Not surprisingly, the American Sportfishing Association (ASA) and the Recreational Fishing Alliance (RFA) also are critical of Amendment 40, which created “sector separation” in the recreational segment of the Gulf of Mexico red snapper fishery. (For more about this issue, see post below this one.)
The American Sportfishing Association (ASA) is strongly opposed to sector separation and is deeply troubled that this poorly conceived and detrimental plan was passed by the Gulf Council.
In its 2013 position paper on sector separation, ASA urged federal fishery managers to remove saltwater recreational sector separation from all management plan discussions. ASA believes that sector separation will create serious conflicts between private anglers and charter/for-hire captains, and further diminish recreational fishing opportunities for red snapper.
“While we understand the charter/for-hire position, we in the tackle industry don’t see Amendment 40 as being in the best interests of the entire recreational fishing community,” said Gary Zurn, Big Rock Sports SVP Industry Relations. “The economic impacts of sector separation have not been clearly determined, but we know it will have a significant financial impact on the coastal communities and businesses throughout the Gulf region that support recreational fishing.”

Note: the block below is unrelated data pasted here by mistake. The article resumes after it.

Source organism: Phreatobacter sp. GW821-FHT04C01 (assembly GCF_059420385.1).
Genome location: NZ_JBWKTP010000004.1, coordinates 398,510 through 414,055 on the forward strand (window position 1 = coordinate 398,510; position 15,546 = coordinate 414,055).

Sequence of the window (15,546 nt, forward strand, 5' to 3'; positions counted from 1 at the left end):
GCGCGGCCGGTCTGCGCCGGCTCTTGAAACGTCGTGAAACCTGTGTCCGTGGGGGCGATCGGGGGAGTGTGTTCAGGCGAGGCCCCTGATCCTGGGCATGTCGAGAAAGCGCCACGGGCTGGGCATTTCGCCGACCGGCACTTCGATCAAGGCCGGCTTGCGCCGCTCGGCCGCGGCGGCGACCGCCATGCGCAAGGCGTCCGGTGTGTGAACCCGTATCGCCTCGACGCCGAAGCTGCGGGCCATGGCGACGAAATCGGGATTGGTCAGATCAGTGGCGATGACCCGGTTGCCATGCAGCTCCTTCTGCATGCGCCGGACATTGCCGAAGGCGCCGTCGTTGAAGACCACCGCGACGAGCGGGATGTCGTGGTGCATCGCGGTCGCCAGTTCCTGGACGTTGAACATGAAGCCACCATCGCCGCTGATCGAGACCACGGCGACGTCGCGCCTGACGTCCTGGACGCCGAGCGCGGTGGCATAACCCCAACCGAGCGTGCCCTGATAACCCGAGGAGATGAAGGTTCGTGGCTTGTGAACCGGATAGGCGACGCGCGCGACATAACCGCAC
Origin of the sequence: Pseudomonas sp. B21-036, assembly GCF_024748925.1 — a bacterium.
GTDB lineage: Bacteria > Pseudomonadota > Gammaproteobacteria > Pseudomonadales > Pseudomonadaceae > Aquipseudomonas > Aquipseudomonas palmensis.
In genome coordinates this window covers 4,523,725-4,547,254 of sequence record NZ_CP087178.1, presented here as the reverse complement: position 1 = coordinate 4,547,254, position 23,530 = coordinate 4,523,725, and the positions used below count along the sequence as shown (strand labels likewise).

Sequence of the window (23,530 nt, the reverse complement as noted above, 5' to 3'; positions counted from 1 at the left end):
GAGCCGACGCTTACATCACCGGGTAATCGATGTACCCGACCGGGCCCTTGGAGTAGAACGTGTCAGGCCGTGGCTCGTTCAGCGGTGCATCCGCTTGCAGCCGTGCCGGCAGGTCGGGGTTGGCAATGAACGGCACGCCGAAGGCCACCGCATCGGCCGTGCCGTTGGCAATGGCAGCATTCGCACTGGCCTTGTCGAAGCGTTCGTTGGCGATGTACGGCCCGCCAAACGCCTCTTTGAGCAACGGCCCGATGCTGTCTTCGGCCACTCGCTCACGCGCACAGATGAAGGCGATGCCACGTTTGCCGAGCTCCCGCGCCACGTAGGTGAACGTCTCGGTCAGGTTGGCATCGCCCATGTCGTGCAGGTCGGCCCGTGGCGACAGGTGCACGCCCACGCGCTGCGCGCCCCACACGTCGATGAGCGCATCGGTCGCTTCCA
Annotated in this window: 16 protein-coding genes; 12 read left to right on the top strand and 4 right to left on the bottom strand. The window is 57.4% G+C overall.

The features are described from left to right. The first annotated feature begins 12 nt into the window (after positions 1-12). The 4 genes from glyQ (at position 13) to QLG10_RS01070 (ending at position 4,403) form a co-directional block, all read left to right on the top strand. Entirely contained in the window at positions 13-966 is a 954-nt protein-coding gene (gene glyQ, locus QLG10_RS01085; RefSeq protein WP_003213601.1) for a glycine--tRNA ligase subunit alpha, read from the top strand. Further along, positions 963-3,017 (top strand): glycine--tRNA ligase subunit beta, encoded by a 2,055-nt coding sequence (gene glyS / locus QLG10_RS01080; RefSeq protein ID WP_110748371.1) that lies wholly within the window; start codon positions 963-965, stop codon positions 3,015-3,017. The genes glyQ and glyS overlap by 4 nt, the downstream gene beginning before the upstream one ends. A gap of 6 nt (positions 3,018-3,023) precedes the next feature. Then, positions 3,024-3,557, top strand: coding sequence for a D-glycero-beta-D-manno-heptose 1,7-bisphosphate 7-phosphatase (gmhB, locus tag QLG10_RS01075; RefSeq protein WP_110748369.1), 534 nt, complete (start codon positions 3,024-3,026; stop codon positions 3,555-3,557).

President Obama has made it very clear that his "policies are on the ballot" in Tuesday's election - coastal fishermen should understand by now that those policies include blanket marine reserves, privatized fish stock, recreational catch shares, and sector separation.
Despite heavy opposition from individual saltwater anglers, local tackle shops, marinas, most of the for-hire sector captains in the United States, tackle shops, the governors of the coastal states and nearly every standing member of the U.S. Congress, the Gulf of Mexico Fishery Management Council (Gulf Council) voted to divide the recreational fishing community into pieces over the next three years.
In a 10-7 vote, the appointed fisheries managers, led by NOAA Fisheries' regional administrator Dr. Roy Crabtree, approved a proposal to split the Gulf recreational red snapper fishery between charter/for hire anglers and private recreational anglers. The so-called "sector separation" measure approved by the Gulf Council will take the entire recreational quota of red snapper and split it into pieces, with the for-hire sector getting their own share of the quota and private individual anglers getting the rest.
Strangely of course, the recreational for-hire sector caters to individual anglers who book charters or climb aboard head boats to fish for red snapper, making the entire sector separation debate more about divisiveness and less about fixing the problems with federal fisheries management. The new proposal essentially privatizes more of the red snapper stock by stealing open public access away from anglers.